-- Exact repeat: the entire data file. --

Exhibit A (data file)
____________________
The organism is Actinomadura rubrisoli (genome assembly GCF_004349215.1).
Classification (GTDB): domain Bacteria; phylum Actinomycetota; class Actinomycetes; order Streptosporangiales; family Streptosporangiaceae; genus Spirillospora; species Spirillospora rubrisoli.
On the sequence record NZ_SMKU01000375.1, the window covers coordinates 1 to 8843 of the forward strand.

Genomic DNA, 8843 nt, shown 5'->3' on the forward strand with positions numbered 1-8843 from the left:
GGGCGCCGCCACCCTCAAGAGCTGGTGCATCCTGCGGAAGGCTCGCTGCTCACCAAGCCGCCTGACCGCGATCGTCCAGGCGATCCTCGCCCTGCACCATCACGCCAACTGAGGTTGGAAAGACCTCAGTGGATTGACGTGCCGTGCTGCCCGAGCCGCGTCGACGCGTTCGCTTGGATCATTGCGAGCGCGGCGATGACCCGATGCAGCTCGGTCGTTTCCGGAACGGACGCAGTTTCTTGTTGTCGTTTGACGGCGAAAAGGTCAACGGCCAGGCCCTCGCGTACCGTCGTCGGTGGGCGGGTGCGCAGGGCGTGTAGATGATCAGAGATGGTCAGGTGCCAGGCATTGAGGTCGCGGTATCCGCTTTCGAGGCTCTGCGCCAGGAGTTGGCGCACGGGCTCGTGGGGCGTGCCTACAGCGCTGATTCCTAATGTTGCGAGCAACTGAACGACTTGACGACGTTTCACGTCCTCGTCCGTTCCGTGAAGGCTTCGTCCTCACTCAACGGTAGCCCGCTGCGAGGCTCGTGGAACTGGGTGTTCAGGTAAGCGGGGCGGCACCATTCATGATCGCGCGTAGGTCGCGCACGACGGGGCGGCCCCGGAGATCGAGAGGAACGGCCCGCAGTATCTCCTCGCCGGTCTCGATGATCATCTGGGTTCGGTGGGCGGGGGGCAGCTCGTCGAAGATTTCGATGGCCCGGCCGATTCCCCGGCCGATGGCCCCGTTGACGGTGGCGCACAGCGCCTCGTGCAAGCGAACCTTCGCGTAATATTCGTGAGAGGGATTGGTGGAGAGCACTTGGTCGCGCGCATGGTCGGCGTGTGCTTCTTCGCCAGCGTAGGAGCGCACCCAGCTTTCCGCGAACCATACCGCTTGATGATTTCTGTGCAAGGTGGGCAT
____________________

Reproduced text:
The organism is Actinomadura rubrisoli (genome assembly GCF_004349215.1).
Classification (GTDB): domain Bacteria; phylum Actinomycetota; class Actinomycetes; order Streptosporangiales; family Streptosporangiaceae; genus Spirillospora; species Spirillospora rubrisoli.
On the sequence record NZ_SMKU01000375.1, the window covers coordinates 1 to 8843 of the forward strand.

Genomic DNA, 8843 nt, shown 5'->3' on the forward strand with positions numbered 1-8843 from the left:
GGGCGCCGCCACCCTCAAGAGCTGGTGCATCCTGCGGAAGGCTCGCTGCTCACCAAGCCGCCTGACCGCGATCGTCCAGGCGATCCTCGCCCTGCACCATCACGCCAACTGAGGTTGGAAAGACCTCAGTGGATTGACGTGCCGTGCTGCCCGAGCCGCGTCGACGCGTTCGCTTGGATCATTGCGAGCGCGGCGATGACCCGATGCAGCTCGGTCGTTTCCGGAACGGACGCAGTTTCTTGTTGTCGTTTGACGGCGAAAAGGTCAACGGCCAGGCCCTCGCGTACCGTCGTCGGTGGGCGGGTGCGCAGGGCGTGTAGATGATCAGAGATGGTCAGGTGCCAGGCATTGAGGTCGCGGTATCCGCTTTCGAGGCTCTGCGCCAGGAGTTGGCGCACGGGCTCGTGGGGCGTGCCTACAGCGCTGATTCCTAATGTTGCGAGCAACTGAACGACTTGACGACGTTTCACGTCCTCGTCCGTTCCGTGAAGGCTTCGTCCTCACTCAACGGTAGCCCGCTGCGAGGCTCGTGGAACTGGGTGTTCAGGTAAGCGGGGCGGCACCATTCATGATCGCGCGTAGGTCGCGCACGACGGGGCGGCCCCGGAGATCGAGAGGAACGGCCCGCAGTATCTCCTCGCCGGTCTCGATGATCATCTGGGTTCGGTGGGCGGGGGGCAGCTCGTCGAAGATTTCGATGGCCCGGCCGATTCCCCGGCCGATGGCCCCGTTGACGGTGGCGCACAGCGCCTCGTGCAAGCGAACCTTCGCGTAATATTCGTGAGAGGGATTGGTGGAGAGCACTTGGTCGCGCGCATGGTCGGCGTGTGCTTCTTCGCCAGCGTAGGAGCGCACCCAGCTTTCCGCGAACCATACCGCTTGATGATTTCTGTGCAAGGTGGGCAT